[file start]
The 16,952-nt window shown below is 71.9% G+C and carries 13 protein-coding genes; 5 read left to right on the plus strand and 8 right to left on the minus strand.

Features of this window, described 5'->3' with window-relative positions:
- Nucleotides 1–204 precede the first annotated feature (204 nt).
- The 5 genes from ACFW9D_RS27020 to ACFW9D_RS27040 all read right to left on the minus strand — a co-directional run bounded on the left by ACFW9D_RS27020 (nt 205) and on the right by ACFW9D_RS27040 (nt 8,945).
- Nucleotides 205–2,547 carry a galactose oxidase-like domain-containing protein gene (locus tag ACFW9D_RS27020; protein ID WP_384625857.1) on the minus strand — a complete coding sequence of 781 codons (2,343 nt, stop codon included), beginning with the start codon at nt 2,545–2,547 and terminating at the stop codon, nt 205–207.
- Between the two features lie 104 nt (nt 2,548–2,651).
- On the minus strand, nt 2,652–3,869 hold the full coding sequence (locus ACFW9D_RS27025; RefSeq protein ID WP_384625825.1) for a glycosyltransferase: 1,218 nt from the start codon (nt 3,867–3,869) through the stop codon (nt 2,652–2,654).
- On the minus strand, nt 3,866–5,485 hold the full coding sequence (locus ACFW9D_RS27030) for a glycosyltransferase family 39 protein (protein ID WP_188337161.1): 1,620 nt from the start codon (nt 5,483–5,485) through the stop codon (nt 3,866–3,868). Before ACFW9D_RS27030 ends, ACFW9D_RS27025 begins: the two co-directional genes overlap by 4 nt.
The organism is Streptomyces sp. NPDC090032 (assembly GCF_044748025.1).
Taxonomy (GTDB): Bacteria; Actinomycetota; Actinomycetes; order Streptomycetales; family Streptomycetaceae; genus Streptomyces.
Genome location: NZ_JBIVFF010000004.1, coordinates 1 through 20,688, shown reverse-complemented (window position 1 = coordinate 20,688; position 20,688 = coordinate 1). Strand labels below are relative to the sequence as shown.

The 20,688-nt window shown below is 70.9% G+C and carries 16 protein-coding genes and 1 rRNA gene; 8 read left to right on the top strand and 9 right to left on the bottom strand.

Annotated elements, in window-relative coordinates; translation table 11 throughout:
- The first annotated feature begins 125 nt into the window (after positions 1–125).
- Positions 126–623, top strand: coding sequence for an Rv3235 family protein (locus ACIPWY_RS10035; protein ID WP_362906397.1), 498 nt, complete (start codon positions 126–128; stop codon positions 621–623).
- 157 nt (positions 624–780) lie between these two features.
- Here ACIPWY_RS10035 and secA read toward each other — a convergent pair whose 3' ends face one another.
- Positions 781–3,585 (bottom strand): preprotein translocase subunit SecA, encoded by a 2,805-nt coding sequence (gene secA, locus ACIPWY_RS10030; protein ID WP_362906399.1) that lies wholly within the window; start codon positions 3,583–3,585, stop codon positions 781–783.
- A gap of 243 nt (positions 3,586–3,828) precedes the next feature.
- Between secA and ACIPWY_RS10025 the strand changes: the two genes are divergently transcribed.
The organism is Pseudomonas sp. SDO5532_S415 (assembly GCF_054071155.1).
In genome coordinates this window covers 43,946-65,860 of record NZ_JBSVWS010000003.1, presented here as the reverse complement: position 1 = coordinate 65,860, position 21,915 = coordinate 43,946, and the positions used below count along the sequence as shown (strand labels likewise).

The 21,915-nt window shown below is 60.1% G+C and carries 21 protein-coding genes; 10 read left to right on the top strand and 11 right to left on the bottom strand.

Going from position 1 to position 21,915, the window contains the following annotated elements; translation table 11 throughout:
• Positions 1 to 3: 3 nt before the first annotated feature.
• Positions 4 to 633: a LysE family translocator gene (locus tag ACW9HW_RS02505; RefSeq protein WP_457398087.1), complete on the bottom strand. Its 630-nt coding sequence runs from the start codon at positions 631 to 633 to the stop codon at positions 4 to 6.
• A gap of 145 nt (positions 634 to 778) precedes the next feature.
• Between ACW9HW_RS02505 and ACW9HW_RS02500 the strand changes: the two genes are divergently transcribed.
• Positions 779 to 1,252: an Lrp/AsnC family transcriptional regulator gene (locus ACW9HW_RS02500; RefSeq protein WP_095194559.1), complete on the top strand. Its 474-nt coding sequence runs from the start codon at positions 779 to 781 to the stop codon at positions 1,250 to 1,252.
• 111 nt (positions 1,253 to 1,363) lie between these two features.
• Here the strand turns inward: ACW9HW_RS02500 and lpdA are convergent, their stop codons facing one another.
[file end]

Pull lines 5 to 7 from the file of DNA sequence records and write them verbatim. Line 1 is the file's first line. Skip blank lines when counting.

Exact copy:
- Nucleotides 205–2,547 carry a galactose oxidase-like domain-containing protein gene (locus tag ACFW9D_RS27020; protein ID WP_384625857.1) on the minus strand — a complete coding sequence of 781 codons (2,343 nt, stop codon included), beginning with the start codon at nt 2,545–2,547 and terminating at the stop codon, nt 205–207.
- Between the two features lie 104 nt (nt 2,548–2,651).
- On the minus strand, nt 2,652–3,869 hold the full coding sequence (locus ACFW9D_RS27025; RefSeq protein ID WP_384625825.1) for a glycosyltransferase: 1,218 nt from the start codon (nt 3,867–3,869) through the stop codon (nt 2,652–2,654).